Jeg har i lengre tid nå streamet live-video fra akvariet mitt hjemme. Herligheten finnes her: Jeg har planer om å skrive mer i detalj om hvordan jeg har gått frem for å få til dette, men kort fortalt bruker jeg et HD-webcam fra Microsoft, tilkoblet en laptop med Ubuntu Linux, og så bruker jeg ffmpeg til å hente bilde fra kameraet og streame til en Darwin Streaming Server, som i sin tur mater bildet videre til Wowza Media Server, som står for flash- og HTML-streaming. Her er det altså teknologi fra mange aktører, og litt open source og kommersiell programvare i skjønn forening.

Skjermbilde av pausefiskJeg må på et eller annet tidspunkt lære meg litt mer om red5, slik at jeg kan ditche kommersielle produkter fullstendig i produksjonskjeden, men Wowza er et fantastisk godt produkt som er vel verdt penga. For ordens skyld, jeg benytter meg av Høgskolen i Gjøviks streamingserver.

Adding time stamp overlay to video stream using ffmpeg

I’ve been playing around with live streaming from ffmpeg recently, and my latest adventure was to try adding a time stamp to the feed. I searched Google for a solution, but couldn’t find a complete howto, so this is pieced together from information I found found all over the net.

Turns out, all the information you really need to get this working is already in the libavfilter documentation, I just didn’t read it carefully enough.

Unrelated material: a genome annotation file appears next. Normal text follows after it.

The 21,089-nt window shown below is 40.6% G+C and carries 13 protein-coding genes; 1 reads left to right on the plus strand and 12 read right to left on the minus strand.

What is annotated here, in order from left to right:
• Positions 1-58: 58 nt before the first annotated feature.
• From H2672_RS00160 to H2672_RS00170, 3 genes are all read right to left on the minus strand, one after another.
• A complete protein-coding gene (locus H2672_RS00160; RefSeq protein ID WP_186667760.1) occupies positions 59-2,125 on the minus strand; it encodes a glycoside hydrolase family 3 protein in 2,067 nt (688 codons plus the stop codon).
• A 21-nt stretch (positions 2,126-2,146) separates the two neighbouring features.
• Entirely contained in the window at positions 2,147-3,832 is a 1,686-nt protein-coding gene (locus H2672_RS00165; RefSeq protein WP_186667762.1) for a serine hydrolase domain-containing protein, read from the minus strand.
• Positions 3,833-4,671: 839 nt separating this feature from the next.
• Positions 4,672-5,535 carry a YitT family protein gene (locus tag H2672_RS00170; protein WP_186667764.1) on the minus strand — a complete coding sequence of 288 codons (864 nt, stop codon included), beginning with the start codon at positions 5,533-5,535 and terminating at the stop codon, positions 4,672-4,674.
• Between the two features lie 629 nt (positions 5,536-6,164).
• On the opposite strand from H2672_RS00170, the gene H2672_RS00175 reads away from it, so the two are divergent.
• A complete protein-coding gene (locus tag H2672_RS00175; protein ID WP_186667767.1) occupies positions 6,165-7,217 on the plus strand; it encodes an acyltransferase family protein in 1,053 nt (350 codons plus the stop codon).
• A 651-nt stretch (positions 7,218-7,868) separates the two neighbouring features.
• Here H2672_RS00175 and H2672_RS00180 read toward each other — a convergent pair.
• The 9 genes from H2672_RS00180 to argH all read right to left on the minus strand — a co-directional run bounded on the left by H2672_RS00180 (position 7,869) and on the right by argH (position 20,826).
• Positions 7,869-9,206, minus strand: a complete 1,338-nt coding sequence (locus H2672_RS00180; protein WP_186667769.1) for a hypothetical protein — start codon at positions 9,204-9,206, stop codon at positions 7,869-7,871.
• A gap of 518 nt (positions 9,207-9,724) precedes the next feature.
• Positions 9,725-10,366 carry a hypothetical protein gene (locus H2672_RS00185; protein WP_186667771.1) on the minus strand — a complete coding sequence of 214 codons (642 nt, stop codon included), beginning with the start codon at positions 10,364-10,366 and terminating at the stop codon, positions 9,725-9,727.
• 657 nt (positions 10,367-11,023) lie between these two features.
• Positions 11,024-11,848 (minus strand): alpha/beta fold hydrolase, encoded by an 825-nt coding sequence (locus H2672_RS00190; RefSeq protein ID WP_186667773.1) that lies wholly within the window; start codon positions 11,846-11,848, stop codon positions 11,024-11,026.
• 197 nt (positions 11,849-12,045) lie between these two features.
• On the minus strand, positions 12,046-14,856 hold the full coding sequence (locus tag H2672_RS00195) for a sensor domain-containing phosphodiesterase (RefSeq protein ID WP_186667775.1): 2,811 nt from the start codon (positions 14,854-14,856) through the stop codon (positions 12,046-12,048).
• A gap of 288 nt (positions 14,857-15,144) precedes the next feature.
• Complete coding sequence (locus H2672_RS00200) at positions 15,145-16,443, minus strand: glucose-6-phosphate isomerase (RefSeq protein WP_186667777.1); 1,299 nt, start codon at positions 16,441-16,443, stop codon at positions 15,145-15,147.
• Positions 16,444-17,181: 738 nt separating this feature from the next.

First of all you need to have a recent build of ffmpeg, with the --enable-libfreetype flag enabled. Just use this excellent howto, and add the flag yourself in the configure-step. You must also make sure to have the libfreetype-dev package installed. This is all provided you use a Debian or Ubuntu based distro, of course.

Once you have built ffmpeg you can check if you have the necessary filter installed with this command:

ffmpeg -filters | grep drawtext

That should print out the following line:

drawtext         Draw text on top of video frames using libfreetype library.

Now you should be able to do something like this:

ffmpeg -f video4linux2 -i /dev/video0 -s 640x480 -r 30 -vf \
"drawtext=fontfile=/usr/share/fonts/truetype/ttf-dejavu/DejaVuSans-Bold.ttf: \
text='\%T': fontcolor=white@0.8: x=7: y=460" -vcodec libx264 -vb 2000k \
-preset ultrafast -f mp4 output.mp4

In short, this sets up capture from v4l2-device /dev/video0 with a framesize of 640×480 in 30 fps (pretty common for older webcams). The -vf is where the filter gets applied. fontfile gives the path to a TTF font, text contains the text we want, in this case we want to expand a strftime() sequence (see man strftime for a full list of parameters). Note the escaping slash in front of the %. Then we set the font color to white, with a 80% opacity. There are many other options, such as fontsize, but I haven’t tried them.

Hope this is useful for someone out there.

Addendum, February 21, 2016

Turns out, this blog post has been dug up by people from time to time, judging from the number of pingbacks it has accumulated over the years. So in case you’re here now: ffmpeg made some changes to how they do text expansion (go figure), and the link to the documentation changed too. Here’s a revised example, using a more modern camera with mjpeg for good measure:

ffmpeg -f video4linux2 -input_format mjpeg -s 1280x720 -i /dev/video0 \
-vf "drawtext=fontfile=/usr/share/fonts/dejavu/DejaVuSans-Bold.ttf: \
text='%{localtime\:%T}': fontcolor=white@0.8: x=7: y=700" -vcodec libx264 \
-preset veryfast -f mp4 -pix_fmt yuv420p -y output.mp4